We can’t know what we don’t know, as we apparently only barely know that which we claim to know, and possibly as many as half of us don’t even believe that.
The red pill or the blue pill. Those are the choices given us but it’s not clear that either offer truth, let alone anything resembling relief from reality, and may in fact lead to a slavery to ideology.
We are only free to believe what we want to believe based on the artificial reality we’ve constructed for ourselves. Freedom itself is a platonic ideal that is only as true as we believe it to be. Millions of Americans profess to love freedom even as they daily give up personal liberties and engage in social slavery to an ideology they cannot explain.
Morality is nothing more than a social contract of agreed upon ideals. The social contract is a theory or model that originated during the Age of Enlightenment and usually concerns the legitimacy of the authority of the state over the individual. The argument being that individuals have consented, either explicitly or tacitly, to surrender some of their freedoms and submit to the authority (of the ruler, or to the decision of a majority) in exchange for protection of their remaining rights or maintenance of the social order.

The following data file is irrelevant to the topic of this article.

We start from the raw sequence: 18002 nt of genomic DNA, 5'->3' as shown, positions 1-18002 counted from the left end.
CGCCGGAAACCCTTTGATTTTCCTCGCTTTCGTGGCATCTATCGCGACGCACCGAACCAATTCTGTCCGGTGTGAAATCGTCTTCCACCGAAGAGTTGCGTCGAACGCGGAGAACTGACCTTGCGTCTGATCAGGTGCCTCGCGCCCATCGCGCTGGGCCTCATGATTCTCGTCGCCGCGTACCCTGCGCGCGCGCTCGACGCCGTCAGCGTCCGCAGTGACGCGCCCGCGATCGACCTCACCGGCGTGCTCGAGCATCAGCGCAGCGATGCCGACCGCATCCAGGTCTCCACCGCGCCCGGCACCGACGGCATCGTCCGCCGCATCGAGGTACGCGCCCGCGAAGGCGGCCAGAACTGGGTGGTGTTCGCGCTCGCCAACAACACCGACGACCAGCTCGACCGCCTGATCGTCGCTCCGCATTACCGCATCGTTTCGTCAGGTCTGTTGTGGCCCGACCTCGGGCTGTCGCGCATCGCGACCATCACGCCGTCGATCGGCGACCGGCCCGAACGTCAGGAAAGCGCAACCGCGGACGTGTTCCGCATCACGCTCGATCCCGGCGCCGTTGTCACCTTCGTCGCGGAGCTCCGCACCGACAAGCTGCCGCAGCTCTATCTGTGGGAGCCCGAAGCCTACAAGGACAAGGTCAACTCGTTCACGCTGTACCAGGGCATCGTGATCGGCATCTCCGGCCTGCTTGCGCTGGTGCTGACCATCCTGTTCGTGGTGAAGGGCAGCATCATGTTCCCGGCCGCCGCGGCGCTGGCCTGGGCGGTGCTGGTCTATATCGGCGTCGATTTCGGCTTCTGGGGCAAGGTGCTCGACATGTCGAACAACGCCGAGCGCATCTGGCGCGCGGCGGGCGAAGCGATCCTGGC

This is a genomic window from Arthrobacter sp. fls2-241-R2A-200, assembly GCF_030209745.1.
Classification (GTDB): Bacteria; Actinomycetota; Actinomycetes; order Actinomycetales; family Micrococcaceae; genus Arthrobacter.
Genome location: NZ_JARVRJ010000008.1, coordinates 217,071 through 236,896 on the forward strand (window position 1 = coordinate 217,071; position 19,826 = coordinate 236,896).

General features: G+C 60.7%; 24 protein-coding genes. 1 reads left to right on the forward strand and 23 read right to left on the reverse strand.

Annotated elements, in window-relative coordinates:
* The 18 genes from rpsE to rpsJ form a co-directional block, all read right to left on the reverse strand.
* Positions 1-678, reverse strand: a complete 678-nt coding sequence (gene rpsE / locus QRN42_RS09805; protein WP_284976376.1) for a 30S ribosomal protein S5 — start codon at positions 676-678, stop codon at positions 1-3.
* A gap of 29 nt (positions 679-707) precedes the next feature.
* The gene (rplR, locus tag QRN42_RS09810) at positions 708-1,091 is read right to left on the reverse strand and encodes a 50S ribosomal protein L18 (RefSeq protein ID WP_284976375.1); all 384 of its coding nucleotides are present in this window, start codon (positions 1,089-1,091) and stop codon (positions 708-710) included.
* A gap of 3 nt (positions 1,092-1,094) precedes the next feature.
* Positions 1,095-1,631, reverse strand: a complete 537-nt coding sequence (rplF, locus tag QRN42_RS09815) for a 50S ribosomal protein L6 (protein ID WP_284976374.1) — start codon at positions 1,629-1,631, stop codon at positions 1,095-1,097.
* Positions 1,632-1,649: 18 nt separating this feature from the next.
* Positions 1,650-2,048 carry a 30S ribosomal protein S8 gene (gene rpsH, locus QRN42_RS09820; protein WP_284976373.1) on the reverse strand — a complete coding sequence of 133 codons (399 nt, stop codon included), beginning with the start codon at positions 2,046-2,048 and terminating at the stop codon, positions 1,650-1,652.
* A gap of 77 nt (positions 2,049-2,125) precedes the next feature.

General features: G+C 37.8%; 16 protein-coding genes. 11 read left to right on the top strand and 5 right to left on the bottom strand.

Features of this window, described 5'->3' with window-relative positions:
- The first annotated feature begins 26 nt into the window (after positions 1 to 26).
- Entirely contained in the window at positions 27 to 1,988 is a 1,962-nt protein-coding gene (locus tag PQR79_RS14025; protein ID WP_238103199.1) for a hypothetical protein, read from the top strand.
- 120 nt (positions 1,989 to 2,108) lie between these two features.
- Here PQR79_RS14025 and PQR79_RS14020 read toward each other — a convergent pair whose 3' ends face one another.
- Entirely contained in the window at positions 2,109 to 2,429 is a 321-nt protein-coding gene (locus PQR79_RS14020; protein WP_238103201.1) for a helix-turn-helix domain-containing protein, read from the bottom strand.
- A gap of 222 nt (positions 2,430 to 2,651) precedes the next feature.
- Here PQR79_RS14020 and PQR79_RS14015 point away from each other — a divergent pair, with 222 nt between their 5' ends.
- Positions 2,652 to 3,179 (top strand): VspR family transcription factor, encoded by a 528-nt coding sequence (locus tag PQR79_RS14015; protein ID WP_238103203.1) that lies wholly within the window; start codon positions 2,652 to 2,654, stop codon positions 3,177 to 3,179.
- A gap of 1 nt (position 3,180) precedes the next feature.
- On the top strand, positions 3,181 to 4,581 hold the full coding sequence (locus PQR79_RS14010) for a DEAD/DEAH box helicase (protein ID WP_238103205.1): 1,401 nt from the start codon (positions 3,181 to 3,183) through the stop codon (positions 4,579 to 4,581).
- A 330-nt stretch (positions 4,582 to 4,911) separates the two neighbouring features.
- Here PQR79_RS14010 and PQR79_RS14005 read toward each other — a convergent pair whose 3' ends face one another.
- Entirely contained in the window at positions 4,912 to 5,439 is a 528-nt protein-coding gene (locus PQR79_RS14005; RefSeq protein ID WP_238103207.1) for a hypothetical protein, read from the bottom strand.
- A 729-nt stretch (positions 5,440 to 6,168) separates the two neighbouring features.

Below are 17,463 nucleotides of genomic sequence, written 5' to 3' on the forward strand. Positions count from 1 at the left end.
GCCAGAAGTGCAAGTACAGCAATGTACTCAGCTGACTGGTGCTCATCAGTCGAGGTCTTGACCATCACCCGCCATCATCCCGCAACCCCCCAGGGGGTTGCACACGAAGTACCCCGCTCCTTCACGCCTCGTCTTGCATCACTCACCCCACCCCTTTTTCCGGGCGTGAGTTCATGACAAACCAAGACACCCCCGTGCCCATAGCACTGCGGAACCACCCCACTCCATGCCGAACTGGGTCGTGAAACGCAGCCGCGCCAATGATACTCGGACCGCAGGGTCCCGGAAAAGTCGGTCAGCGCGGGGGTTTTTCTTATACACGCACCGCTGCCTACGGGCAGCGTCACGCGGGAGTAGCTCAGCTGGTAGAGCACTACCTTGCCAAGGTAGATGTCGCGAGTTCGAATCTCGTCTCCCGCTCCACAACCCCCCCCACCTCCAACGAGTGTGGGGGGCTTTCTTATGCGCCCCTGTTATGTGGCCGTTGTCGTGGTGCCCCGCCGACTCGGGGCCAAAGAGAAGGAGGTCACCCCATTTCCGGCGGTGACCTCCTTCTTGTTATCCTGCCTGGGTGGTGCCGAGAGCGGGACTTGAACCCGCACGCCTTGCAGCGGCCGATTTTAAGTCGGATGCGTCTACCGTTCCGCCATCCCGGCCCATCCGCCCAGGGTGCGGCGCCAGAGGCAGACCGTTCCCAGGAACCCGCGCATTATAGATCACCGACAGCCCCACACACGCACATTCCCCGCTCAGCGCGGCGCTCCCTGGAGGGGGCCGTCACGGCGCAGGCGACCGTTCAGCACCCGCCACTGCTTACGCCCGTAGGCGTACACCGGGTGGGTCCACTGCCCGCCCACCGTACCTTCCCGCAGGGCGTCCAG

The social contract is the computer program if you will, the set of rules we’ve all agreed to play by. It’s no more inherent, natural or artificial than the rules of Monopoly or Parcheesi. It’s as abstract, arbitrary, whimsical and mercurial as if our lives were ruled by the fancies of a goldfish.
The 17th century English philosopher Thomas Hobbes believed that individuals’ actions were bound only by their personal power and conscience., and that rational individuals would voluntarily consent to give up their natural freedom to obtain the benefits of political order. Hobbes famously said that in a “state of nature”, human life would be “solitary, poor, nasty, brutish and short.” In the absence of political order and law, everyone would have unlimited natural freedoms, including the “right to all things” and thus the freedom to plunder, rape and murder; there would be an endless “war of all against all.”
To avoid this anarchy, free men contract with each other to establish a civil society through a social contract in which they gain security in return for subjecting themselves to an absolute sovereign, one man or an assembly of men. Though the sovereign’s edicts may well be arbitrary and tyrannical, Hobbes saw absolute government as the only alternative to the terrifying anarchy of a state of nature. Hobbes asserted that humans consent to abdicate their rights in favor of the absolute authority of government (whether monarchical or parliamentary).